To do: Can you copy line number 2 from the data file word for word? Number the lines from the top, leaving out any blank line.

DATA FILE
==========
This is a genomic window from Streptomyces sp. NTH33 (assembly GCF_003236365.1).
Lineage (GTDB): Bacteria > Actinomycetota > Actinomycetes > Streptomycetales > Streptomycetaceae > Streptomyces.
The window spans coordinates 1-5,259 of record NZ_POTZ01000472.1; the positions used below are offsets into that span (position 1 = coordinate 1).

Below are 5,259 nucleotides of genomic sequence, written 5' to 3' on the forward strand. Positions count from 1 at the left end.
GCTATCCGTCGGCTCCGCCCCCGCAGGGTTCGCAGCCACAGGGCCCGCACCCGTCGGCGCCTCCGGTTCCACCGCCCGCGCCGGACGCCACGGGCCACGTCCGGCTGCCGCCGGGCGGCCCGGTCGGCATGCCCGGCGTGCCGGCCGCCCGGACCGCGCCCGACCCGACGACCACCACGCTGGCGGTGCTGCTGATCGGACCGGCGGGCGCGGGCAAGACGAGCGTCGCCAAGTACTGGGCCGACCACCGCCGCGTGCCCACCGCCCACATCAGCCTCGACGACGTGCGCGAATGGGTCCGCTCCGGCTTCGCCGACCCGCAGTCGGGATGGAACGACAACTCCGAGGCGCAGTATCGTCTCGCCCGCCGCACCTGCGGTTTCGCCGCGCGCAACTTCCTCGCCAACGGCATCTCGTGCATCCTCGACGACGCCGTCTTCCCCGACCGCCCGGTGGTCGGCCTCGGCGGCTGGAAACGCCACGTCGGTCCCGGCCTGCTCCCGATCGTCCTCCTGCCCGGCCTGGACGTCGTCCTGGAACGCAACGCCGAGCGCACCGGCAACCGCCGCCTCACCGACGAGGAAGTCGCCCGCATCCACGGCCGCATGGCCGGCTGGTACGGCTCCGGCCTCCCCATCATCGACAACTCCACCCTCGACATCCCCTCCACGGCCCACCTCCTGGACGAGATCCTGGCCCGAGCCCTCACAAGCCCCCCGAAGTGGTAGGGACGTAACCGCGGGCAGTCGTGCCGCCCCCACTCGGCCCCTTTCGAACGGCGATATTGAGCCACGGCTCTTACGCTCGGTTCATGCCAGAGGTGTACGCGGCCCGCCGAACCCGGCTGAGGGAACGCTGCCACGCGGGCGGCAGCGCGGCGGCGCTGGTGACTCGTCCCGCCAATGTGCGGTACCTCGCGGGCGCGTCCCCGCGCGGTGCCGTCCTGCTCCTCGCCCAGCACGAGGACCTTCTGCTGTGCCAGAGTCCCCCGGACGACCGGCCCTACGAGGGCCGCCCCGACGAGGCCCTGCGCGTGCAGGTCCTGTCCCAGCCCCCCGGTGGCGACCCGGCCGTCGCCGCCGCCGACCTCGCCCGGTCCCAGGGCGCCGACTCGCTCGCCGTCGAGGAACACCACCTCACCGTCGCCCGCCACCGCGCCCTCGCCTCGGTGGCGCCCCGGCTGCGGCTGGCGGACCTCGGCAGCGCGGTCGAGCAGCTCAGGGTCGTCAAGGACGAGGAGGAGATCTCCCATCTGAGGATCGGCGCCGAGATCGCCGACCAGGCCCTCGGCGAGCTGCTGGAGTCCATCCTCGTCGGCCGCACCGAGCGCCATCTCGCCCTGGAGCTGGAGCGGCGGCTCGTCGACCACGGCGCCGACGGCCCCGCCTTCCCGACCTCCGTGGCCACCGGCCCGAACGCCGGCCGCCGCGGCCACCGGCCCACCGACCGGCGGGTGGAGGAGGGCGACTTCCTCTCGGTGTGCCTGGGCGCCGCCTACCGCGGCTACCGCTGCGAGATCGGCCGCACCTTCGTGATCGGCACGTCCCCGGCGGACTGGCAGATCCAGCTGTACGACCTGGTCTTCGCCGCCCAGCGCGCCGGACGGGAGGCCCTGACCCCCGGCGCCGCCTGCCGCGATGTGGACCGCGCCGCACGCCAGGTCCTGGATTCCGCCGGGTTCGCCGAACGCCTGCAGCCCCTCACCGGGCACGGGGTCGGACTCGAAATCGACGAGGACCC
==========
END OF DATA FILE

Lineage (GTDB): Bacteria > Actinomycetota > Actinomycetes > Streptomycetales > Streptomycetaceae > Streptomyces.